What have you tried with this problem? I will help you out with (1) but you must show effort with (2). Here's how (1) goes. For every $x \in \ker \varphi(U)$ we can consider it as an element of $\mathcal{F}(U)$ since $\ker \varphi(U)$ is a subgroup of $\mathcal{F}(U)$. Since $\mathcal{F}$ is a sheaf the fact that $x|_{V_i} = 0$ implies immediately that $x = ... 0 There was an excellent answer to your previous question, where "John" showed you how to decompose your transformation into rotate, shear, and scale pieces. To get the "half-way" transformation, just take the values in the rotation, shear, and scale matrices and divide them by two. By the way, what you're doing has a name -- it's called "tweening". If you ... 0 We have reduced the question to showing$(S/\mathfrak{p})(n)_d \cong \Gamma(X,\widetilde{S/\mathfrak{p}}(n+d))$for large enough$d$. We can assume$n=0$since$(S/\mathfrak{p})(n)_d = (S/\mathfrak{p})_{n+d}$. We claim$\Gamma(X,\widetilde{S/\mathfrak{p}}(d)) \cong \Gamma(V(\mathfrak{p}),\widetilde{S/\mathfrak{p}}(d))$. This is a bijection by looking at the ... 1 The point is that in a factorial domain, the height one prime ideas are principal. By definition a Weil divisor gives a height one prime ideal in the local ring a each point (this is the ideal that cuts out the Weil divisor), and if this local ring is factorial, it is principal, so we get an equation that cuts out the Weil divisor in a n.h. of this point. ... 1 We expect this to be true since proper is the algebraic geometry version of compact and we know continuous images of compact sets are compact. In fact over$\mathbb{C}$, we could view this as the proof since$X/\mathbb{C}$is proper if and only if it is compact in the analytic topology. In general, suppose the base is$S$(you could pick your favorite ... 1 Have you shown that$f(X)$is closed in$X'$? If not, do this first. Now you know that$f(X)$is a variety (being closed in a variety). (Without this, the question doesn't quite make sense; we need to knowthat$f(X)$is a variety to talk about it being complete.) Next, show that if$X \to Z$is a surjection of varieties and$X$is complete, so is$Z$. ... 0 Yes: As you suggested,$V(x_0^3-x_2) = V(x_0^3 - x_2x_1^2) \cap \{x_1\neq 0\}$is an open set of$V(x_0^3-x_2)$. Now use that two varieties are birrational if you can find isomorphic open sets in them. 3 First of all you must suppose$p_1\neq0$, else the projection clearly does not make sense (you would always project onto$p$!). A parametric description of your line is$L_x(t)=p+t(x-p)$. It will hit the hyperplane$H=V(x_1)$for$t_0=-\frac{p_1}{x_1-p_1}$and the hitting point is thus the required projection$\pi(x)=L_x(t_0)=p-\frac{p_1}{x_1-p_1}(x-p)$. ... 1 Let$Z$be the support of$F$. Then$\mathcal F(n) := \mathcal F \otimes \mathcal O(n) = \mathcal F \otimes (\mathcal O(n)_{| Z})$(i.e. we can restrict$\mathcal O(n)$to$Z$before computing the tensor product). Because$Z$is zero-dimensional, it is a union of Specs of Artinian local rings, and so (exercise) any invertible sheaf on$Z$is trivial. Thus ... 1 One should read the comments by Matt E before reading the following. I am keeping this just as a record. Let$X = \hbox{Proj} \, (K [x,y])$and$Y = \hbox{Proj} \, (K[x,y]/(x^2))$. Write$i: Y \hookrightarrow X$and$F = i_* \mathcal{O}_Y$. Then$\dim \hbox{Supp} \, F = 0$. One has$\Gamma(X, F) = 1$, but$\Gamma(X, F(i)) = 2$for$i \ge 1$. I belive ... 0 If you scale, shear, and rotate (in that order) then you'll have: $$\begin{bmatrix} A_{11} & A_{12} \ \\ A_{21} & A_{22} \end{bmatrix} = \begin{bmatrix} \cos \theta & -\sin \theta \\ \sin \theta & \cos \theta \end{bmatrix} \begin{bmatrix} 1 & m \\ 0 & 1 \end{bmatrix} \begin{bmatrix} s & 0 \\ 0 & s \end{bmatrix}.$$ Then ... 1 From my cursory reading of what slerp interpolation is, it sounds like it only deals with rotations, so it may or may not be helpful for general affine transformations. It sounds like you wish to decompose the transformation$ax+b$(where$a\in GL(\Bbb R,2)$is the skewing and$ b\in \Bbb R^2$is the translation, into a transformation$cx+d$such composing ... 6 Neither is true. In the first your mistake is in this step: $$(\pi^{-1}F)(\pi^{-1}V) = \lim_{W \supset V}F(W)$$ It should be $$(\pi^{-1}F)(\pi^{-1}V) = \lim_{W \supset \pi\pi^{-1}V}F(W)$$ because in general we don't have$\pi(\pi^{-1}(V)) = V$. Take, for example,$\pi$to be the inclusion map of a point. For the second assume$X$and$Y$are affine ... 2 I don't think this is true. In fact if we denote a rigidified line bundle as$(L,\sigma)$where we make explicit the isomorphism$\sigma:\varepsilon^*L \to \mathcal{O}_S$, then the set of rigidified line bundles forms a group under $$(L,\sigma_L) \otimes (M, \sigma_M) = (L\otimes M, \sigma_L \otimes \sigma_M).$$ We can verify$\sigma_L \otimes \sigma_M$... 3 It's looking like the answer is "yes." That said, in case it helps anyone who hits this via Google, the relevant definitions are actually written down in: EGA O, 3.5.1 - 3.5.2, 4.1.1 (composition of morphisms of ringed spaces) EGA O, 4.1.2 (the inclusion morphism and restriction of morphisms) 10 I agree. On p. 72 locally ringed spaces and their morphisms are defined. Then on p. 73 we have the definition of an isomorphism of locally ringed spaces as a morphism with a two-sided inverse. In principle we need a composition of morphisms for this definition, but Hartshorne doesn't define it there. Instead, he characterizes isomorphisms$(f,f^\#)$by the ... 2 This is true for a separable field extension. In fact, this works more generally than just curves. If$X$is any normal scheme over$k$and$K/k$is a separable field extension, then$X_K$is normal. I'll sketch this proof with appropriate references to technical results in the Stacks Project. Normal is a local condition so we can assume$X$is an affine ... 2 Let$X=\{a,b\}\subset \mathbb P^n\; (n\geq 1)$be a two-point subset of$n$-dimensional projective space and$\mathcal F=\mathcal I_X$the ideal sheaf of functions vanishing at$a$and$b$. This means that for an open subset$U\subset \mathbb P^n$a section$s\in F(U)=\mathcal I_X(U)\subset \mathcal O(U)$is a section in$\mathcal O(U)$vanishing on$U\cap ...

5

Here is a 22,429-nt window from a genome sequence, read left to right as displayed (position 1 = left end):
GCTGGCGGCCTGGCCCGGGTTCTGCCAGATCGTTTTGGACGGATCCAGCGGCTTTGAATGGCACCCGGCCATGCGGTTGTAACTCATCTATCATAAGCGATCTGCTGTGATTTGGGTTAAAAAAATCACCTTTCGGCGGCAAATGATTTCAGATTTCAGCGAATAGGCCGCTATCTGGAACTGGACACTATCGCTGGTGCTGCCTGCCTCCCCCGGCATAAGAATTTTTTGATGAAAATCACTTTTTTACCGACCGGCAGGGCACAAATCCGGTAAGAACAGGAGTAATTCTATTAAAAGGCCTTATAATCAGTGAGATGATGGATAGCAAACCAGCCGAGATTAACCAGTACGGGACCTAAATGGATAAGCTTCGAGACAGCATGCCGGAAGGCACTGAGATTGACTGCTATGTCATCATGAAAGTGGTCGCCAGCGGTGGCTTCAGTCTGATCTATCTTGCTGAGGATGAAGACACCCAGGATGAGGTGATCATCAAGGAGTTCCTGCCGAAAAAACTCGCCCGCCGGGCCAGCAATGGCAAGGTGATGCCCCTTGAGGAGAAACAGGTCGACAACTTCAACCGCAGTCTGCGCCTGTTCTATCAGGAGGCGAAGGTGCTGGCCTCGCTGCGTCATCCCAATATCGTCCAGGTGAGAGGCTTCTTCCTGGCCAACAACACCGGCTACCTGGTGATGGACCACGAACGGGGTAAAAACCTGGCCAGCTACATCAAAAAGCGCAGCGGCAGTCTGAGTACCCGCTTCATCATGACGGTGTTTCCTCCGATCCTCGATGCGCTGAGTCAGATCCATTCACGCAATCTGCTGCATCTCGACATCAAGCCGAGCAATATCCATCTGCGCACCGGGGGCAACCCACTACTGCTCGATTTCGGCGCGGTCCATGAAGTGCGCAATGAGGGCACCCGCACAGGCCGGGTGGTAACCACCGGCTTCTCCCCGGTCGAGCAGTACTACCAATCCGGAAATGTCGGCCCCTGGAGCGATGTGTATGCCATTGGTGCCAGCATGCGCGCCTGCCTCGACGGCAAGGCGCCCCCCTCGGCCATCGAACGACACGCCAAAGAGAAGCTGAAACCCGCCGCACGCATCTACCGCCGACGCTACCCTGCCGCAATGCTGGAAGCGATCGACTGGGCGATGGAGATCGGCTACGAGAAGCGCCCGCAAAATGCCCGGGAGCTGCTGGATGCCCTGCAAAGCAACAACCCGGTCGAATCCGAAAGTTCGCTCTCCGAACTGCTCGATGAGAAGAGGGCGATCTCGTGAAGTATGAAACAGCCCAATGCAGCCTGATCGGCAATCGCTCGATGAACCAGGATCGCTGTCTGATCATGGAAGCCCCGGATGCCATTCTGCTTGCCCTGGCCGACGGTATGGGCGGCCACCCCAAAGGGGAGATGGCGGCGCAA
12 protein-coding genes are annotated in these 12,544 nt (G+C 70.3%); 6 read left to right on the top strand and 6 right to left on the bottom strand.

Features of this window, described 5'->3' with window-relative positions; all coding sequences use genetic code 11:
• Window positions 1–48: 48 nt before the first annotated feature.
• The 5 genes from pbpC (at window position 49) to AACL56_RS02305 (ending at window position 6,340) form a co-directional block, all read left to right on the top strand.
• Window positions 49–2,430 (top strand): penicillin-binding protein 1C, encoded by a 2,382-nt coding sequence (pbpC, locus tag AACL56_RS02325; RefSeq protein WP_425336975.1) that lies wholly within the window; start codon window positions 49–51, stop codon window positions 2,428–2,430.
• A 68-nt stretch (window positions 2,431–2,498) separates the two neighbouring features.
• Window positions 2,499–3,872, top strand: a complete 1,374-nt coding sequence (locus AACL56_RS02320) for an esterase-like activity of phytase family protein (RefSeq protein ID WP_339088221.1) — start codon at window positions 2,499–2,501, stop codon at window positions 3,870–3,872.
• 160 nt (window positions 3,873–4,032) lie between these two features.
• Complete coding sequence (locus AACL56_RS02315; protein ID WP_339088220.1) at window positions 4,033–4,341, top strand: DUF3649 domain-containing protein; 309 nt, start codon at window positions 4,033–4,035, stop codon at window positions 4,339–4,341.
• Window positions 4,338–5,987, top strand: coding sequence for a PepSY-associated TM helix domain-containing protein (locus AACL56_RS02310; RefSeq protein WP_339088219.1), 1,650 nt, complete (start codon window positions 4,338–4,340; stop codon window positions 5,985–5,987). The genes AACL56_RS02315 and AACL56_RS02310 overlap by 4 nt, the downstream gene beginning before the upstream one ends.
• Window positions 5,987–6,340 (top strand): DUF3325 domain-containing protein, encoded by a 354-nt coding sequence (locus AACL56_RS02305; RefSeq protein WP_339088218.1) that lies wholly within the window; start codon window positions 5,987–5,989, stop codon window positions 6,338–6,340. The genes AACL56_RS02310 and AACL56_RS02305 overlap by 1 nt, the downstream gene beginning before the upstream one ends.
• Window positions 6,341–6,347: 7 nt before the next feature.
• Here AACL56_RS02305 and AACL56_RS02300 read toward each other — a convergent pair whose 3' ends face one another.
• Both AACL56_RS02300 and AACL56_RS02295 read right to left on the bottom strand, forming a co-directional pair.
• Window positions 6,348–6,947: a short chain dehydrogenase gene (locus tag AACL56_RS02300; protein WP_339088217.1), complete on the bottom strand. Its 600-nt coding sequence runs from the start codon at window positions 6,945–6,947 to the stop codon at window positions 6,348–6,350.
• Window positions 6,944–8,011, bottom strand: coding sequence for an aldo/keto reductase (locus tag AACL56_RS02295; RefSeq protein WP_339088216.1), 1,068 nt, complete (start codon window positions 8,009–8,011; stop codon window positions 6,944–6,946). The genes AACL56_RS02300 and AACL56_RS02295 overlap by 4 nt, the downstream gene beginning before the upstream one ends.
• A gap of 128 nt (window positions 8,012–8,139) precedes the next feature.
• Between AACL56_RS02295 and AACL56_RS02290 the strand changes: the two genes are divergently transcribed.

I imagine one could write books on the subject, but probably the first moment one encounters homological algebra in algebraic geometry is the following. If $f: X\to Y$ is a proper map of varieties, then given a coherent sheaf $\mathcal{F}$ on $Y$ one can form the pull-back $f^{*} \mathcal{F}$. Now, the pull-back functor $f^{*}: \mathcal{C}oh(Y) \rightarrow ... 3 It's not hard to find a field extension$k\subset K$such that$K\otimes_kK$is not reduced. 2 In the affine case, this is the well-known classification of prime ideals of a localization of a commutative ring at a prime ideal. In the general case, glue everything. 2 I think the tangent bundle you should consider is spanned by the Lie algebra generated by$L_i$, not just$L_{ij}$. In particular, if the Lie algebra is commutative then$L_{ij}=0$, which is not what you are looking for. My favourite reference on these things is "Mathematical Methods of Classical Mechanics" by V.I. Arnold. In the chapter on Hamiltonian ... 0 Here are some preliminary computations and a first attempt. Please let me know if you see mistakes. To simplify, let$\mathbf a=(1:0)$and$\mathbf b=(0:1)$in$\mathbb P^1$over an algebraically closed field$k$and$\mathscr F$be the ideal sheaf of$\mathcal O_{\mathbb P^1}$vanishing on$\mathbf a$and$\mathbf b$. I wish to compute the cohomology ... 0 We have to be maximally careful with the way function fields embed, so let me translate your map to a map on rings. The corresponding map is given by: $$\begin{eqnarray*} \varphi : &k[y]& \to k[x] \\ &y& \mapsto x^2. \end{eqnarray*}$$ The first$k[y]$is the coordinate ring of$Y = \Bbb{A}^1 $, and the second of$X = \Bbb{A}^1$. Taking into ... 0 At each vertex of the polygon, the interior angle and exterior angle must sum to$180$. You can use this to find the value of each exterior angle. 1 The notation$G(-)$is the functor of points of the algebraic group$G$. The general yoga of Grothendieck style algebraic geometry is that a space$X$should be studied by looking at all the maps into from all spaces at once. More precisely, to each space$X$(scheme or variety in this case but really this works in any category) we can associate a functor ... 1 I think I've figured it out: The map$\alpha$that Abramo defines, which for clarification purposes I'll call$\beta$, is not the map taking an open subset$U$of$X$to the closure of its points (i.e. the map$U\mapsto \left\{\overline{\{P\}}:P\in U\right\}$). What it is is the inverse to the pre-image map$\alpha^{-1}$of the original map$\alpha$. To see ... 0 Following Wikipedia, the affine Grassmannian is defined for an algebraic group$G$defined over a field$k$. Since$\mathcal{K}$and$\mathcal{O}$are$k$-algebras, you can look at the points of$G$in$\mathcal{K}$or$\mathcal{O}$and these points are denoted by$G(\mathcal{K})$and$G(\mathcal{O})$. Maybe, aren't you familiar with the fact that an ... 1 According to SAGE, the points$(0,\pm 1)$are the only integral points on this curve. 3 Don't work with elements, work with morphisms. This general lesson of category theory is also very useful for algebraic geometry. Let$g := p_1 h = p_2 h : T \to X$. Then$h$is equal to$T \xrightarrow{g} X \xrightarrow{\Delta} X \times_Y X$, since$p_i \Delta g = g = p_i h$. Hence,$h$factors through$\Delta$. By the way, you are right with your guess ... 5 Regarding #2, here is a related question. The idea is rather simple: the existence of nontrivial automorphisms implies existence of nontrivial isotrivial families (i.e. with all fibres isomorphic/equivalent). To see why this messes up representability, suppose we are given a nontrivial isotrivial family$\mathcal X\to B$. There exists a unique map$B\to P$, ... 0 More can be said: if$A$is any subset of high-dimensional sphere$S^n$such that$\operatorname{vol}_nA=\frac12\operatorname{vol}_n S^n$, then the volume is concentrated near the boundary of$A$; in the sense that an$\epsilon$-neighborhood of the boundary contains most of the measure. When$A$is a hemisphere, you get the statement about equator. Even ... 1 Recasting Matt E's answer in terms I feel more comfortable with: Let$L=(Q_1,Q_2)$. By the unmixedness theorem, the associated primes of$L$are precisely the minimal primes over$L$and all such have height 2. Since$I$is such a prime, the minimal primary decomposition of$L$looks like$q \cap q_1 \cap ... \cap q_l$, where$q$is$I$-primary. Since each ... 4 I'm not sure exactly how Eisenbud intends to argue, because I don't know what he's assuming known at this point. But here is some kind of explanation, which perhaps you can adapt to what you know: The inclusion$(Q_1,Q_2) \subset I$shows that$V(Q_1,Q_2) \supset V(I) = C$. Now$V(Q_1,Q_2)$is a curve of degree$4$(by Bezout), as is$C$(by assumption) ... 5 It is just the disjoint union of the underlying sets. The elements of$\mathcal{O}_{\text{Spec}A}(U)$are functions on$U$whose value at the point$\mathfrak{p}$is an element of the local ring$A_{\mathfrak{p}}$2 An indirect answer is that Hartshorne's sheaf constructions are often a little lacking in the elegance department. This is one example; the definition of the structure sheaf is another. If you are looking for a better way to understand the reduced scheme associated with an arbitrary scheme, think of it this way: it's a closed subscheme and thus given by a ... 6 Take$X=\coprod_n \mathrm{Spec}(\mathbb{Z}/p^n)$for a prime$p$. Then$s:=(p)_n \in \prod_n \mathbb{Z}/p^n = \mathcal{O}_X(X)$is not nilpotent, but the restriction to each$\mathrm{Spec}(\mathbb{Z}/p^n)$is nilpotent. Hence, we have$[s] \neq [0]$in$\mathcal{O}_X(X)_{red}$, although we have$[s]=[0]$in each ... 1 Mumford's Lectures on curves on an algebraic surface is a wonderful book, which develops ideas related to deformation theory (especially embedded deformations, as part of the infinitesimal theory of Hilbert schemes), and many other fundamental topics in algebraic geometry. 3 What does "canonical" mean? It's not actually a technical term. If you mean something like I mean in this paper, then under the hypotheses given there, the answer is yes just because the main theorem implies that the stalk maps are in fact induced by the global map. Note that your hypotheses on the sheaves are lacking: the induced maps on fibers being ... 1 Of course not, take two non-isomorphic line bundles, say, on$X$and take the trivial homomorphism between them (sending any to$0$). 1 Why is$\phi(W)=X_f$Take and element in W say$(X_1,X_2,...X_n,X_{n+1})$, i.e all the polynomials$G_1,G_2,...G_r,FT_{n+1}-1$vanishes on this point. In particular$FT_{n+1}-1$vanishes on$(X_1,X_2,...X_n)$i.e.$F(X_1,X_2,...X_n).X_{n+1}-1=0$. Therefore,$F(X_1,X_2,...X_n)$cannot be equal to zero (Note: it also says$F$does not belong to$I(X)$. ... 3 This is indeed true. As Keenan's answer stated, the geometric version of the notion you're talking about is geometric irreducibility and reducedness. Consider the scheme$X$cut out by$I$. Then$X$is irreducible if and only if$\sqrt{I}$is prime. Then$X$is geometrically irreducible if it stays irreducible after any base extension. Similarly,$X$is ... 5 Instead of giving a vague a-priori reason or the usual proof, let me give a quite unknown direct proof, which even works in the larger category of locally ringed spaces: If$X \to S$and$Y \to S$are morphisms of locally ringed spaces, then you can construct their fiber product$X \times_S Y\$ explicitly, see here for a summary. The set consists of all ...